Beijing Olympics get political with Taiwan, Uyghur questions
BEIJING (AP) — For two weeks and more, China’s stance on questions about its politics and policies has been straightforward: It’s the Olympics, and we’re not talking about these things.
That changed Thursday at the Beijing organizing committee’s last regularly scheduled daily news conference, three days before the end of the Games. The persistent and polite refusal to answer such questions gave way to the usual state of affairs at news conferences with Chinese officials — emphatic, calibrated answers about the country’s most sensitive situations.
Taiwan? An indivisible part of China. The Uyghur population of the Xinjiang region? Not being pushed into forced labor. China’s sovereignty? Completely unassailable under international norms.
“What I want to say is that there is only one China in the world,” organizing committee spokeswoman Yan Jiarong said, calling it “a solemn position” for China. She referred to other assertions about China’s treatment of Uyghurs and living conditions in the northwestern region of Xinjiang as “based on lies.”
President Thomas Bach said IOC officials had talked with the Chinese about the statement, but he used measured words to explain it.
“This problem we did not ignore,” Bach said Friday at a news conference. “Both organizations — BOCOG (Beijing organizers) and the IOC — have restated their unequivocal commitment to remain politically neutral as is it is required by the Olympic charter.”
It was only a matter of time before these topics burst at the seams. The run-up to the Games was overshadowed by a diplomatic boycott led by the United States, which centered on China’s human rights record; China was determined to keep the focus only on sports but is also very committed to vigorously defending its stances publicly.
In the final regularly scheduled briefing before the Games close on Sunday, Yan and IOC spokesman Mark Adams were peppered with questions about Taiwan, Xinjiang, and the safety of Chinese tennis player Peng Shuai.
Following up on a question about Taiwan’s reported attempt to skip the opening ceremony, Yan asked for extra time to address the status of the self-governing island, which China views as its sovereign territory.
She often opened in English but switched to Chinese to make key points, rendered in English by an interpreter.
“Mark, could I just make some supplementary remarks?” Yan said in English. Then, shifting to Chinese: “Taiwan is an indivisible part of China and this is a well recognized international principle and well recognized in the international community. We are always against the idea of politicizing the Olympic Games.”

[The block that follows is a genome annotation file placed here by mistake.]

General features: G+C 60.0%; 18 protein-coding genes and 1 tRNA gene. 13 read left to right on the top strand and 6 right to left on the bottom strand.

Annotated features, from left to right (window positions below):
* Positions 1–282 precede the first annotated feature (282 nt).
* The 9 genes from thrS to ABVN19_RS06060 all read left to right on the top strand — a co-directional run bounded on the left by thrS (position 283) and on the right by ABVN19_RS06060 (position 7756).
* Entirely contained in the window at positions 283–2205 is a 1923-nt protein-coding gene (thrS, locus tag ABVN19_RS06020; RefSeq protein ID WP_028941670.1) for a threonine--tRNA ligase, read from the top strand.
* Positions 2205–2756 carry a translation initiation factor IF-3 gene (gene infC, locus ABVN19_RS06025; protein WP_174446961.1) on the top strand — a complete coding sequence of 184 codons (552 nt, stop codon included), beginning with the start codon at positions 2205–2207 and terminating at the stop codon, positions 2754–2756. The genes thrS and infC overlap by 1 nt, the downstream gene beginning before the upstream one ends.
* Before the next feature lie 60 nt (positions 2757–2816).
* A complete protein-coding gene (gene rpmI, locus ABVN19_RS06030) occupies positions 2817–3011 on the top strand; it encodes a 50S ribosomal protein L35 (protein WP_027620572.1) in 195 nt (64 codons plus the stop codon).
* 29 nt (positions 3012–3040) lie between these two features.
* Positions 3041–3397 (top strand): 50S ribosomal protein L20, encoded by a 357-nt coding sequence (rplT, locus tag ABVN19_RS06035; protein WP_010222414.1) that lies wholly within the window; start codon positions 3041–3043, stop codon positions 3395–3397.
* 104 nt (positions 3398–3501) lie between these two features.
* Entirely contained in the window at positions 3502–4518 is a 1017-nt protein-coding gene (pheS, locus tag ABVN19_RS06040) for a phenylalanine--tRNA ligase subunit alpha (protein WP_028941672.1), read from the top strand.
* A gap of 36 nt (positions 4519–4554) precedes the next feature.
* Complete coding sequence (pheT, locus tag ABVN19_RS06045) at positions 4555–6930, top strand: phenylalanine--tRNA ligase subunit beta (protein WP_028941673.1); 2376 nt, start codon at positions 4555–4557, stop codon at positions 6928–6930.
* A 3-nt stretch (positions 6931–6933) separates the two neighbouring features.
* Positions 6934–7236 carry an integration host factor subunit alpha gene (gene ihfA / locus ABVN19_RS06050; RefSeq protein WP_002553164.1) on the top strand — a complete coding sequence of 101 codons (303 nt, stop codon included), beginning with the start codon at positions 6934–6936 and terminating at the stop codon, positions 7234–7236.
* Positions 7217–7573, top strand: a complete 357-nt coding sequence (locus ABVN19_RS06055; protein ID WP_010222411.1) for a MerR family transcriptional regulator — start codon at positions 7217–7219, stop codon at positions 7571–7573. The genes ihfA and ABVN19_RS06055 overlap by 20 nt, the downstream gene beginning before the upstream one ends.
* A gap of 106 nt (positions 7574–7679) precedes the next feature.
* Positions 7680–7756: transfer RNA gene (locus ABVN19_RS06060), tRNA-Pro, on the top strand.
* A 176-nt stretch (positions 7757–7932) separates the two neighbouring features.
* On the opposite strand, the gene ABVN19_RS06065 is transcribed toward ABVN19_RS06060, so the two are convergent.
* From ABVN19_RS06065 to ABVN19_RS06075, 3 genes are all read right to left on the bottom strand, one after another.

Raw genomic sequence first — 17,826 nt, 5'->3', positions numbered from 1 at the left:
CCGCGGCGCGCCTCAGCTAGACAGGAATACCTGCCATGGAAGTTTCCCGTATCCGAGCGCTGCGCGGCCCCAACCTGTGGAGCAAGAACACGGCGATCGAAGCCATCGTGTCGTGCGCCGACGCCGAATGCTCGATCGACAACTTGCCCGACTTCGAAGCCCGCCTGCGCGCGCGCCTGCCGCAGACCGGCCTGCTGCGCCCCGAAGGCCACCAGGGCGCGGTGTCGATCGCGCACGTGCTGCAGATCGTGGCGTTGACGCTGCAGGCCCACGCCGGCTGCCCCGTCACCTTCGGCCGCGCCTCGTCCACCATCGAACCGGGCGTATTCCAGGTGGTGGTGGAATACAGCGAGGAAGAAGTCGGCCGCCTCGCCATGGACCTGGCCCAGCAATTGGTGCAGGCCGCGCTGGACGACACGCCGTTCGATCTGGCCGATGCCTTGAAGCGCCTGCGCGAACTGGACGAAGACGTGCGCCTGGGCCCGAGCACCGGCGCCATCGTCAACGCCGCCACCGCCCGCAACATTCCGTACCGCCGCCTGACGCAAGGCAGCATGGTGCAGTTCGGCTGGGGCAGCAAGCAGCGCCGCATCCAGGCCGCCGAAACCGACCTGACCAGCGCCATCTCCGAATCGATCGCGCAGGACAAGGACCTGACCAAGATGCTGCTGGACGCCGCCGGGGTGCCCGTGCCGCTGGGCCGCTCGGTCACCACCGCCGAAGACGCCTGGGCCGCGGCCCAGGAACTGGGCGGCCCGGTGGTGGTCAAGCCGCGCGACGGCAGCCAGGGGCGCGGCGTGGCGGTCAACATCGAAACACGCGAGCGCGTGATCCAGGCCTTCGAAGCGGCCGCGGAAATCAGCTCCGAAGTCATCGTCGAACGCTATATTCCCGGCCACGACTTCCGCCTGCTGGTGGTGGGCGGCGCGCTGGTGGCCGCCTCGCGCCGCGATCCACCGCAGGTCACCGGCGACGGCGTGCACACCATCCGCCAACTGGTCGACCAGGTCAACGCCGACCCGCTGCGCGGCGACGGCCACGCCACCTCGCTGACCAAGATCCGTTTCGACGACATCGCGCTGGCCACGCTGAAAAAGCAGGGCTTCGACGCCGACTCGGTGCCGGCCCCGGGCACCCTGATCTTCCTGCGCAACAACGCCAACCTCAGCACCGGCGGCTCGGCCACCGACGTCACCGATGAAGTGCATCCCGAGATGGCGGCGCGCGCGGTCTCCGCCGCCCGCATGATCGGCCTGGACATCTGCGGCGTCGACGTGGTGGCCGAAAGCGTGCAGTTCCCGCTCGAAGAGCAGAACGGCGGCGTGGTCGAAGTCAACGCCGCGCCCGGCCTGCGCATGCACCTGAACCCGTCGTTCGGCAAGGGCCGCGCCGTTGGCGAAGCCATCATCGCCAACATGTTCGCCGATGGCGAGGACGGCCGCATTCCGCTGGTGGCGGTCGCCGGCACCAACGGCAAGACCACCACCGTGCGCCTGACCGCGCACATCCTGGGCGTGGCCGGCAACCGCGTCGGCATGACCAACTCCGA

Adams was immediately questioned by a non-Chinese reporter who suggested that Yan, herself, had “politicized” the Games by raising China’s stance on Taiwan. Adams dodged the question.
“There are views on all sorts of things around the world, but our job is to make sure that the Games take place,” Adams said.
A Games volunteer, a young Chinese graduate student, got a question she did not expect when a reporter asked if she knew who Chinese tennis player Peng Shuai was and, further, did she believe Peng was safe.
Peng, once the world’s top-ranked doubles player, three months ago accused a former high-ranking politician of sexual assault. Peng’s comments were immediately scrubbed from China’s censored internet.
“Well, I am sorry,” the young woman replied. “I don’t really know that.”
One reporter asked Adams directly about the IOC’s position on the reported existence of “concentration camps” in Xinjiang, and whether China was using forced labor there. Adams suggested the question was not “particularly relevant’ to the briefing, and then went on to praise the power of the Olympics to unite people.
Yan again made sure China’s view was heard.
“I think these questions are very much based on lies,” she said. “Some authorities have already disputed this false information. There is a lot of solid evidence. You are very welcome to refer to all that evidence and the facts.”
Yan had a similar response when a reporter asked Adams if IOC uniforms and other IOC garments were produced by Uyghur labor — or from Xinjiang cotton.
“None of the production took place in Xinjiang, nor any of the input of raw materials comes from that region,” Adams said.
Yan added: “I think the so- called forced labor in Xinjiang are lies made up by deliberate groups. And the relevant organizations have provided a large amount of facts to dispute that. And we are against the politicization of sports.”
For the second straight day, details were also sought and not given about a Japanese reporter’s assertion that she was prevented by an organizing committee staffer from asking questions to an Alpine skier from Hong Kong.
China is actively suppressing pro-democracy groups in Hong Kong.
The Olympic Charter ensures athletes’ right to express opinions in venue interview areas. Yan maintained that Beijing organizers would “protect the freedom of speech of all participants.”
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